The deeply spiritual Symbolist landscapes of Charles Dulac are some of the most emotive evocations of landscape to have been created in nineteenth-century colour lithography. Designed directly on the stones or zinc plates, these poetic images idealise nature without deforming it, reflecting the divine in landscape, to create a mystical experience unique to Charles Dulac’s works.
All of Charles Dulac’s major original lithographs were designed within a period of only about three years, towards the end of the artist’s tragically short life. Born in Paris, Charles Dulac had been trained in decorative painting and as a scene painter for theatre and opera before turning to fine art. Around 1890 he fell ill with lead poisoning as a result of years spent in industrial studios working with lead-white pigment. The illness proved terminal and Charles Dulac died in 1898, at the age of 33.
Upon discovering his fatal illness, Charles Dulac went through a conversion, a spiritual crisis, being moved by the example of Saint Francis of Assisi to join the Third Order of Saint Francis. He remained true to this religious calling to the moment of his death, being buried in his monk’s habit. The profound spiritual communion with nature which Dulac discovered upon his conversion is apparent throughout his art, for he was to devote himself to art for the remaining years of his short life.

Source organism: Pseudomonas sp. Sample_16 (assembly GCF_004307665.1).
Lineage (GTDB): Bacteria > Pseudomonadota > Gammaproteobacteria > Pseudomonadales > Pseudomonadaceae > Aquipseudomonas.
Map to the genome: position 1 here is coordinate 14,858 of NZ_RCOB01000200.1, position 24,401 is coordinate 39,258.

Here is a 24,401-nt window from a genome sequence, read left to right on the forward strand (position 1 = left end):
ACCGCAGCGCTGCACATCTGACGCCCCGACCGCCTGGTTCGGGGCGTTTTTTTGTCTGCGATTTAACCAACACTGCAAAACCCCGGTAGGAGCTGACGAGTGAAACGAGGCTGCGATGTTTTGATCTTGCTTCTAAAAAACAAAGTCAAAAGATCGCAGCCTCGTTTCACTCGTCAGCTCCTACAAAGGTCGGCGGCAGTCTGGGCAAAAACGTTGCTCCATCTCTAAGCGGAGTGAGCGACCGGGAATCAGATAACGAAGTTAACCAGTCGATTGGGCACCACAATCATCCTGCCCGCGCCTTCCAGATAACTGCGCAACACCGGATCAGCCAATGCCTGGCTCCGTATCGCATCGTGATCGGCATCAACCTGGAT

It was through the medium of colour lithography that Charles Dulac discovered his true genius. He saw his works in lithography as continuous experiments in the search for the fleeting emotions of nature, expressing the spiritual aspects of landscape. Charles Dulac printed each of his lithographs in carefully chosen schemes of delicate, muted colours, concentrating upon mood rather than detail. Eloquent and mysterious, these images take us through a series of emotions ranging from the uplifting and the beautiful to the sombre and the melancholy.
Charles Marie Dulac issued only two major series of prints during his short life; the first, Suite de Paysages (1892/3), contained eight original lithographs and zincographs; the second, Le Cantique des Creatures of 1894, contained a further nine subjects and only three of his final series Credo, designed later the same year, were completed. For both of his published series, only a specific number of impressions were printed in each colour scheme, from each plate or stone, producing a total of 100 numbered impressions of each image. The stones or zinc plates were destroyed immediately after the first and only edition was printed.
The works of Charles Dulac represent some of the most emotive and enigmatic interpretations of the religious aspects of landscape ever to have been produced through the medium of original colour lithography.